Facilitated conversation might shift some moderates and open evangelicals to an affirming position, or at least, to a place where they're willing to tolerate an affirming position. It'll do nothing to placate or persuade the hardliners. I suppose it might help get a majority for the unavoidable Synod vote, but right now, I'm doubtful in the extreme.

Posted by: James Byron on Saturday, 7 December 2013 at 10:59am GMT

There is here an opportunity for the Church of England finally to redeem not only itself, but also Christianity writ large, in the eyes of the wider society.

Alas it looks as though the C of E will let this opportunity go by.

This is the way to give Christianity a bad name.

Posted by: Jeremy on Saturday, 7 December 2013 at 5:49pm GMT

*I suppose it might help get a majority for the unavoidable Synod vote, but right now, I'm doubtful in the extreme.*

Cameron made it quite clear that if the CofE didn't sort out women bishops, then the consequences for its place in the national polity would be severe. That frightened it into some semblance of sanity last month. In a few years, the CofE will get the same wakeup over homosexuality: that it can, if it wishes, continue to be officially bigoted, but decent people won't talk to it. And "decent people" will include almost everyone who matters.

The CofE should have learnt a profound lesson from the same-sex marriage debate in parliament. No one supported them. The only people who voted with the CofE were the odd Catholic MP, a few absurd ruddy-faced Tory backwoodsmen and the occasional cross-bencher. For practical purposes, they were entirely isolated. That isn't going to get more favourable for them, is it?

Posted by: Interested Observer on Saturday, 7 December 2013 at 7:22pm GMT

"almost everybody under the age of 30"

Some of us over 70 find it pretty weird too.

Daniel Lamont

Posted by: Daniel Lamont on Saturday, 7 December 2013 at 9:21pm GMT

"almost everybody under thirty"

Quite right, Daniel Lamont.

Flora Alexander (also over 70).

Posted by: Flora Alexander on Saturday, 7 December 2013 at 10:54pm GMT

Jeremy says: 'This is the way to give Christianity a bad name.'

I think with most people under 50 its reputation is fairly much on the floor. The attitude of most decent people to the C of E's management of gender and sexuality is " Get back to us when you have sorted out your attitude to women and gays". No change will only get us nearer to the moment when nothing we say or do will impress the nation that we have any good news to share at all.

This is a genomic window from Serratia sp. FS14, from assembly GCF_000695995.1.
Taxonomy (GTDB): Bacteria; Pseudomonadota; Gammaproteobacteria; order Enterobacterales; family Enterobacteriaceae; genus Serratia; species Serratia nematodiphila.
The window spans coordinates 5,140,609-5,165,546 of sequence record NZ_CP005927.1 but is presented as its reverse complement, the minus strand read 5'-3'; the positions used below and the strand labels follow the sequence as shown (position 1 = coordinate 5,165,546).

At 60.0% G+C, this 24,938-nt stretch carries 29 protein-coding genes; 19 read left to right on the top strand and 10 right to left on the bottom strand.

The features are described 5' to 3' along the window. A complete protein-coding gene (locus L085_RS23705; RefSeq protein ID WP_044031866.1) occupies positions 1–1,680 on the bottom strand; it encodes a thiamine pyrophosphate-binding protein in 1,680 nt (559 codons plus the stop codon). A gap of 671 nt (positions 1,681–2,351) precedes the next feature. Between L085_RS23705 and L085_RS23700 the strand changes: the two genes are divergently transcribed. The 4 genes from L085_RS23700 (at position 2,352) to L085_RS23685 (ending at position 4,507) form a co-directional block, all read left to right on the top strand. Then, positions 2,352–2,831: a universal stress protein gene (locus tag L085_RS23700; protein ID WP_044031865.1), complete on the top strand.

Pilling tells us that no one should be accused of being homophobic for just restating the traditional position. The trouble with this is that it is precisely this traditional position that results in anti-gay actions and attitudes across the church. You can't convincingly call for changed attitudes and a welcome when you subscribe to teaching that portrays LGBT people in the most negative light, and gives no grounds at all for even regarding them as equal human beings who deserve respect. The Church faces a crisis of institutional homophobia - regardless of what Pilling says.

What makes it worse is that it seems keen to deny this is the case. But then that was what the Met did after Stephen Lawrence: first they denied the presence of institutional racism in the Met, until, eventually, they were forced to acknowledge it and deal with it. The C of E is still in denial. And having legal protection that allows us to discriminate will only delay the day when it stops and we take a good long look at ourselves in the mirror and recognise how sexism and homophobia have permeated the organisation for far too long.

Society has no interest in taking moral guidance from, or following the moral lead of an institutionally homophobic (and incidentally an institutionally sexist) organisation. Jeremy, we are way beyond a bit of "reputational risk", and into the territory of potentially terminal rejection here.